Inside Track by Peter Martin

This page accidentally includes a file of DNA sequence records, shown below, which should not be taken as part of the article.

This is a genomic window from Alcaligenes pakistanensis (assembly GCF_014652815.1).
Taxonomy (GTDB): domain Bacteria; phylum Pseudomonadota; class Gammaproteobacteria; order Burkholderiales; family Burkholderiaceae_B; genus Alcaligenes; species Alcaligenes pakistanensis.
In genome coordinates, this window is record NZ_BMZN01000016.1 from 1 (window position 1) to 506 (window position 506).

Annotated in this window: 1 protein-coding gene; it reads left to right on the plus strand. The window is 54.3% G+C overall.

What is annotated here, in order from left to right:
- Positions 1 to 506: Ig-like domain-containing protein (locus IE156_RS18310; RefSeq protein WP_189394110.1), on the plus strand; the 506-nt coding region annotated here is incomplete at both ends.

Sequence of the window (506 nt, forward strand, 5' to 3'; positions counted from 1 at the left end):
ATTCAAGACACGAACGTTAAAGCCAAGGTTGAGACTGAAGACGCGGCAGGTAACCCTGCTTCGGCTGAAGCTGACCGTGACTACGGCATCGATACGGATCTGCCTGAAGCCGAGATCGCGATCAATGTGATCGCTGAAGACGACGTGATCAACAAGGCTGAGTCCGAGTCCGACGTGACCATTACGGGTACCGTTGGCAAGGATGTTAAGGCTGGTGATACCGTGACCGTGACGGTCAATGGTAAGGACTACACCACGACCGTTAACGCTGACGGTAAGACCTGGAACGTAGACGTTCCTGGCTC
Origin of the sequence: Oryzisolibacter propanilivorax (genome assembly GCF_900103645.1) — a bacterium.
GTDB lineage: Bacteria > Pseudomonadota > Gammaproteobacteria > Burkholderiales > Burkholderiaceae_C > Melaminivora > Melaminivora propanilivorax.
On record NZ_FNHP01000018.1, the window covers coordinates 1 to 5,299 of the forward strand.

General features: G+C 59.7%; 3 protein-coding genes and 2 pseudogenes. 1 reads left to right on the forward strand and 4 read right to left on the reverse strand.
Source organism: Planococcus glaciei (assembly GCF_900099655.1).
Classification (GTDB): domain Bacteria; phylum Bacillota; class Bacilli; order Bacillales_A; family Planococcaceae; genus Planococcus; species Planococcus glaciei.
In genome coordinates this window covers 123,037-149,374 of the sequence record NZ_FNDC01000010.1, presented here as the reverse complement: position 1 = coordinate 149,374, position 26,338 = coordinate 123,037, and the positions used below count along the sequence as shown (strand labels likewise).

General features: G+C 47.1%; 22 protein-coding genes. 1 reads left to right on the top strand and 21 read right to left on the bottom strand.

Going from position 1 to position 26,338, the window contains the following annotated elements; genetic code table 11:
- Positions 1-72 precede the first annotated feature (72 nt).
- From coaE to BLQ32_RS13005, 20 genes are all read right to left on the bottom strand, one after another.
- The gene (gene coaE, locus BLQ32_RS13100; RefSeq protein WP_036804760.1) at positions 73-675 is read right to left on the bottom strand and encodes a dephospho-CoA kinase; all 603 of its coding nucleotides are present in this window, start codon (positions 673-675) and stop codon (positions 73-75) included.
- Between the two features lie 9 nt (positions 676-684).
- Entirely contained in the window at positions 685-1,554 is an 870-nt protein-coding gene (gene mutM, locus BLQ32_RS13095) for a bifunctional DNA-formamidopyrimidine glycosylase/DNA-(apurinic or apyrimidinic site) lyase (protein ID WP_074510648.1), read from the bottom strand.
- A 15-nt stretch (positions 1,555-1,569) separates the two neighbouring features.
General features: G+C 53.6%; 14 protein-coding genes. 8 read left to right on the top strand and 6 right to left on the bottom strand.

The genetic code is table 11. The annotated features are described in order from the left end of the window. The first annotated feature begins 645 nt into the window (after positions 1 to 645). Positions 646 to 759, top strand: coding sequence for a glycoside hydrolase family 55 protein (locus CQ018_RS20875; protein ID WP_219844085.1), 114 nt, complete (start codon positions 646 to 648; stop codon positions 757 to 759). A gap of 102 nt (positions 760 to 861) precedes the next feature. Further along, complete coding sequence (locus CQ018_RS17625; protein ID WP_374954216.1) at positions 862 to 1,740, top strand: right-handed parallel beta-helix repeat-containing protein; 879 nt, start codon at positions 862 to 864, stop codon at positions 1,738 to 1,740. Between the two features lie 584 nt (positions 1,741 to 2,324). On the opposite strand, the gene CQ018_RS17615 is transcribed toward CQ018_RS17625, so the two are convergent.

You have to feel a little sorry for The Restaurant Group. It saw its shares plunge almost 4% on the stock market on Thursday – a not unsubstantial fall considering it had nothing to do with its own performance. The reason was a broker’s note. Cazenove downgraded its rating for the group on the back of fears of a squeeze on middle-class spending. Earlier in the week, Tim Clarke, chief executive at Mitchells & Butlers, had raised the issue, highlighting the impact that increasing interest rates and a mounting tax burden were having on the mainstream suburban market. This was one of the factors, along with greater competition in the pub food market in the run-up to the smoking ban, putting pressure on M&B’s mid-market businesses, he said. The remarks obviously registered with Cazenove. What Clarke didn’t say was that another issue was likely to be increased competition from casual restaurant chains, such as The Restaurant Group’s own Frankie & Benny’s. That’s the irony of Cavenoze’s reaction. Only 10 days earlier The Restaurant Group reported a commendable 4% increase in like-for-like sales for the most recent trading period. There is also plenty of independent evidence to suggest that growing brands such as Frankie & Benny’s and Pizza Express are now rivaling pub restaurants in the public’s affection right across the country, and especially with women and younger diners. Those concepts are also consistently beating more established pub food names, including M&B’s own restaurants, when it comes to satisfaction ratings of the eating-out experience. Warning of a middle class squeeze is also nothing new. It has been highlighted even in this column. What M&B, with its customary thoroughness, did was to quantify and articulate the impact more effectively than most. Not that Tim Clarke appeared overly worried either, maintaining that M&B was well placed to withstand inflationary and interest rate pressures. The Restaurant Group has a reputation as a similarly well-prepared operator. In the great scheme of things, Cazenove’s intervention is likely to make little lasting impression. Although it may reinforce the sense among the majority of casual dining chain owners that they are right to remain in private hands. • Rumour has it that Regent Inns, which issued a profits warning this week, will be the next target for Robbie Tchenguiz’s R20 group, after it dropped out of the bidding for the Strada chain. The list of publicly quoted companies could get shorter still. Peter Martin is co-founder of M&C Report and director of the Peach Factory